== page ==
Q. Have you had a ceremony in the Chavin ruins?

In Chavin I attended a Wachuma ceremony and it was a deeply spiritual experience for me where I received insight into the origins of my connection with this place. It was so special because in this case came together a sacred plant in a place of power. I understand the ruins as a channel to higher dimensions of consciousness, and the Tsunaq is the key to enter profoundly.

Q. In your opinion what is it that makes San Pedro so special?

The one word that describes San Pedro for me is "energy". The plant has an energy that makes it possible, to heal yourself and transform your patterns, it helps to connect you with the creativity of your spirit, and it opens up your heart. The Tsunaq medicine brings you back into harmony with Pachamama, the mother earth and the great mystery of life.


Q. What sort of people do you think need San Pedro the most?

Nowadays exist so many diseases on so many levels, that almost everybody could use the help of the San Pedro medicine; Of course people who are physically sick need help, and entheogenic plants have all shown interesting results in the treatment in even such severe diseases as cancer. Then there are the people with emotional traumas and pains, whose heart is closed, the San Pedro cactus is a very good heart medicine. More and more people are mentally and spiritually ill. We all get brainwashed and confused into not doing what our spirit wishes to but what society expects. This existential confusion results into depression and similar spiritual diseases. The cactus medicine awakens you to your spirit and shows the illusion of the materialistic and capitalistic world, giving space for the nowadays so needed changes in our lives for a better future.

So many people are using prescription drugs and antidepressants. These substances are chemical, toxic to the body and the environment and create dependencies and an array of unwanted side effects. Phytotherapies are the ancestral and future healing modalities to much better serve the human needs of true healing. 
Trichocereus pachanoi
Q. Can you describe the most profound experience that you have had with San Pedro?

On the solstice of the 21 st December 2014, I participated in a meeting in Chavin de Huantar of local elders, shamans, anthropologists and artists. A very strong Wachuma medicine was served. The cactus helped me to feel the force of the ruins and the site became alive, the rocks started to be covered in patterns and my teeth grew to the size of a jaguar’s. I could understand why this ancient civilisation was related to the felines, I travelled down into the subterranean galleries of the ruins and so many memories came back. From that moment on I was even more enchanted with the mystery of this culture.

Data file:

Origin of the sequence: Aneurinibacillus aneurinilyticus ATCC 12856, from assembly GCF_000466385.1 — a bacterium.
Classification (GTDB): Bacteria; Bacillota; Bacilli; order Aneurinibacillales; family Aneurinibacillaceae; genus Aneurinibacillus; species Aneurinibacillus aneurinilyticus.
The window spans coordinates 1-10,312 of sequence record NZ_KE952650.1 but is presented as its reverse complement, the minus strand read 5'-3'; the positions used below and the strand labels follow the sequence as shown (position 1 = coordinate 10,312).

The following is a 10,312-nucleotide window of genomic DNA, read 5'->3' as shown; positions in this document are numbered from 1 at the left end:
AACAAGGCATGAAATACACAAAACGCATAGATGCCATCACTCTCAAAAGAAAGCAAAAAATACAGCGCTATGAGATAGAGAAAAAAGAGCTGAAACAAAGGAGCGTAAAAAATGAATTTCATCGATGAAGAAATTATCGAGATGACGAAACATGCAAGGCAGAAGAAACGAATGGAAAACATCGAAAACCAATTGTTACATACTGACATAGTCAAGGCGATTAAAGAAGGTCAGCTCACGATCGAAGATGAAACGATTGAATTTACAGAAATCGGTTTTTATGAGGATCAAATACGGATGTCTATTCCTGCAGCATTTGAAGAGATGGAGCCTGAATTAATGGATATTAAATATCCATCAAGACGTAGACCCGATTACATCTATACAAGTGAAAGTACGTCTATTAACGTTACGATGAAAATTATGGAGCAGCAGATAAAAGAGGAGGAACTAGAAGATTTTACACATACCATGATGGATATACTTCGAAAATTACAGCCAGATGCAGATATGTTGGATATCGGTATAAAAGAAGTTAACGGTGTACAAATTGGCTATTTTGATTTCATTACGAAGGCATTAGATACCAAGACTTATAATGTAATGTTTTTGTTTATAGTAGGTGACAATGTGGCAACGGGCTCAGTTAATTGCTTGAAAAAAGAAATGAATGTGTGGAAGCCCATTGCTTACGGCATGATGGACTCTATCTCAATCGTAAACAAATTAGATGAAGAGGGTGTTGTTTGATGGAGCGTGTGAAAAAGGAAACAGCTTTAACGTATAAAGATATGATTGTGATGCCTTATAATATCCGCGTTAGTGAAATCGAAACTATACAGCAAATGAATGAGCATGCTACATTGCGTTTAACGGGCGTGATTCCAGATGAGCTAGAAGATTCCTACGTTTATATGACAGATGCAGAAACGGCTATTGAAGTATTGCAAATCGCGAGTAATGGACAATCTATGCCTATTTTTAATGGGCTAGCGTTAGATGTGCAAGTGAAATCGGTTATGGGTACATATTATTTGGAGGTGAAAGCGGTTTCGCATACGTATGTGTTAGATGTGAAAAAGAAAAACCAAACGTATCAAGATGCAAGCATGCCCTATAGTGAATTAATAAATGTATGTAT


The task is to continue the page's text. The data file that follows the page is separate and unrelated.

Q. What is your personal favorite Trichocereus and why?

In my personal view the Wachuma cacti of Chavin are the most beautiful and special ones in our collection, and my favourite one of all is the AD002. It is our first genetic, the plants that started it all. Cultivating this variety has brought us in contact with so many new friends, partners and cactus lovers from all over the world.

AD002
Q. If there is one Trichocereus that you don’t have, but would love to have which would it be?

This is a really hard question to answer. The variety of Trichocereus is huge!
A shaman told me about a 13 ribbed San Pedro from the north of Piura which is very ancient and special. I’d love to get some seeds from this variety!

Q. What advice would you give to someone just starting out with San Pedro?

If you want to get to know Wachuma, the best idea is to plant it, by starting with plants, seeds, clones or cuttings, whatever works best for you. When you plant cactus from seeds you can have many plants in a short time. It is amazing to watch the cactus grow. Cacti are special plants and not only reproduce through seeds, by taking a cutting from a plant you can make various exemplars from a single plant. This is how you make clones. From the place of cutting the cactus will sprout new pups. 
To get more information participate in the various facebook groups on the topic ( Such as Trichocereus Cacti Appreciation Group, the largest and best Trichocerus group on fb), in the cactus forums and blogs, where you can learn a lot about cactus cultivation and share your own experience.

By Brett Lothian ©. All photos used in this article are the property of Chavin Herbalist © (except for the second photo which is common use) and must not be reproduced without permission. 

If you would like Tricho Serious Ethnobotany to write an article about your Trichocereus, Cacti or Entheogen business, please feel free to contact Brett at bretloth@gmail.com. 


Monday, 29 August 2016

Book Review: Trance Journeys of the Hunter Gatherers; Ecstatic Practices to Reconnect with the Great Mother and Heal the Earth. By Nicholas E. Brink, Ph.D.

This book review first appeared in issue no. 157 of New Dawn Magazine, July - August 2016.  © Brett Lothian
 Book Review: Trance Journeys Of The Hunter Gatherers. Ecstatic Practices to Reconnect with the Great Mother and Heal the Earth.
By Nicholas E. Brink, Ph.D.